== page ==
3 Signs you Should See a Doctor for Diarrhea

May 7th 2016

You should also see a doctor if you experience recurrent diarrhea for more than four weeks or if there's blood in your stool. Diarrhea that is accompanied by nausea and vomiting, abdominal pain and fever also demands a trip to the doctor for further diagnosis since it can indicate infection, colon cancer, pancreatitis, Crohn's disease or irritable bowel syndrome.

Diarrhea With Dehydration

Diarrhea can both accompany and cause dehydration, which can quickly become a serious condition requiring hospitalization. Dehydration occurs when the body loses so much of its essential fluids that it can't continue to operate normally. As soon as diarrhea starts, begin to rehydrate with water or other clear liquids right away. Call a doctor if, even with rehydration, the diarrhea continues for three days or more, or if it's accompanied by pain or fever. Be prepared to describe to your doctor what seems to trigger the diarrhea, what your stools look like, whether you've traveled out of the country recently, all medications you're taking and any symptoms accompanying the diarrhea.

Diarrhea in Infants

Diarrhea in infants can lead to dehydration very quickly, so you need to keep an eye on children experiencing this symptom. If a baby doesn't wet his diaper for over three hours, if he has black stools, if his mouth is dry or he if has a high fever, call your doctor and say you suspect the baby is suffering from dehydration. Other symptoms to look out for are sunken eyes or cheeks and skin that doesn't flatten right away when you pinch it.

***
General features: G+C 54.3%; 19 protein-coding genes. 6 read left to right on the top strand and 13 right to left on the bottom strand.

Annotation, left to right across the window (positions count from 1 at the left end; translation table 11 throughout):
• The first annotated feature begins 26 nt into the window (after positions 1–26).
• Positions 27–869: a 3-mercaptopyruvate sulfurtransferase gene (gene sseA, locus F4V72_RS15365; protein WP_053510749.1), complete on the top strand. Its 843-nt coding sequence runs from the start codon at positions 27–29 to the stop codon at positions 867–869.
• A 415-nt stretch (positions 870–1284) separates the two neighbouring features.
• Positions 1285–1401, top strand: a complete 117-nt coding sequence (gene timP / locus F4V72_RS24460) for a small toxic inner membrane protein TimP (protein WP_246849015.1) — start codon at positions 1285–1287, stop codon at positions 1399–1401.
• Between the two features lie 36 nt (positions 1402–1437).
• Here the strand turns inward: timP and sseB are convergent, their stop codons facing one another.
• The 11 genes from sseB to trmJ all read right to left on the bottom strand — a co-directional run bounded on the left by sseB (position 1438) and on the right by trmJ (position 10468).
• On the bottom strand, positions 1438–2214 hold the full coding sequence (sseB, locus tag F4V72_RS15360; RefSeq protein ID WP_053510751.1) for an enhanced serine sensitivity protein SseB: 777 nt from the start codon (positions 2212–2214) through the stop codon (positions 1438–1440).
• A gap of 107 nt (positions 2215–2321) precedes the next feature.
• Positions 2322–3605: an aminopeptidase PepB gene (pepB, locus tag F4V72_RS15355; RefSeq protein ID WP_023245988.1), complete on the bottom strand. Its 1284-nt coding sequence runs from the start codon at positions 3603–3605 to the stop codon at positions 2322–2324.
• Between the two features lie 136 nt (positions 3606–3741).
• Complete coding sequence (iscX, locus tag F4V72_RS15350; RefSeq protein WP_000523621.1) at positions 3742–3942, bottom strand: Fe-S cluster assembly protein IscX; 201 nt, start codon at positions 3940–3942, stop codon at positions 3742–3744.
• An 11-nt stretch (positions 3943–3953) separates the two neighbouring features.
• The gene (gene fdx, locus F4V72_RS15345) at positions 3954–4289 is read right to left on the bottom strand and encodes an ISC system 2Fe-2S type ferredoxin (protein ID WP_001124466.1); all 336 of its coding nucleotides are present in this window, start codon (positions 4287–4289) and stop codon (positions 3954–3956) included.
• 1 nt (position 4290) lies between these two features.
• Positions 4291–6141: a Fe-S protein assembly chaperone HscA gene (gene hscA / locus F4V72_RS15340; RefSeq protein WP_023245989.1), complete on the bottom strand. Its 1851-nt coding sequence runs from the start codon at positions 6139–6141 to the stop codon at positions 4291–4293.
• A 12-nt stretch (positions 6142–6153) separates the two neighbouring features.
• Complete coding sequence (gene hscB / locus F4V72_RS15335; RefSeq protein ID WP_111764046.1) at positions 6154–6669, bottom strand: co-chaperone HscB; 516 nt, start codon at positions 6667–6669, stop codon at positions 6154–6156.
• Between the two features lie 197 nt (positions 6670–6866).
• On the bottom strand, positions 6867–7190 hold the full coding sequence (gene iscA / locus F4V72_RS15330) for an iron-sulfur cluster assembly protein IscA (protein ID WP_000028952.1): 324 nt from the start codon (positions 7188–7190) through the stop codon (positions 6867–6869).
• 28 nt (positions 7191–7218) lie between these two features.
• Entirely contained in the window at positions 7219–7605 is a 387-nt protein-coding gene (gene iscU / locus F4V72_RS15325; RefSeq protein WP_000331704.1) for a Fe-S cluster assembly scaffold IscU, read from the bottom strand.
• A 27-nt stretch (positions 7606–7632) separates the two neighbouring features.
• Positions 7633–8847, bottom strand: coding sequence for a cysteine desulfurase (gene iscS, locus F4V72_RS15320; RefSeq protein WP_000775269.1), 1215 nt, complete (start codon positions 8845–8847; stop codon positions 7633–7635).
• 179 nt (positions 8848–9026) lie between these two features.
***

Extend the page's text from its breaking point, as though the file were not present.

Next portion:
Traveler's Diarrhea

Sometimes people develop diarrhea when traveling because they pick up food- or water-borne parasites that their intestinal systems aren't used to. This type of diarrhea can be infectious, and it can last long after a trip is over. If it continues once you've returned to your normal food and water sources, see a doctor to have your stools tested for parasites. Failure to treat traveler's diarrhea can result in it becoming a chronic condition, similar to irritable bowel syndrome, as the gut's bacteria have been permanently altered.


Diarrhea consists of loose, watery stools that continue across many trips to the bathroom. Typically, diarrhea persists for more than one day. While most cases of diarrhea subside on their own, the condition can be potentially dangerous because of the fluids and essential salts lost. In addition, diarrhea is sometimes a warning sign that a more serious disease or condition is present. When diarrhea doesn't resolve itself quickly, a trip to the doctor may be in order.

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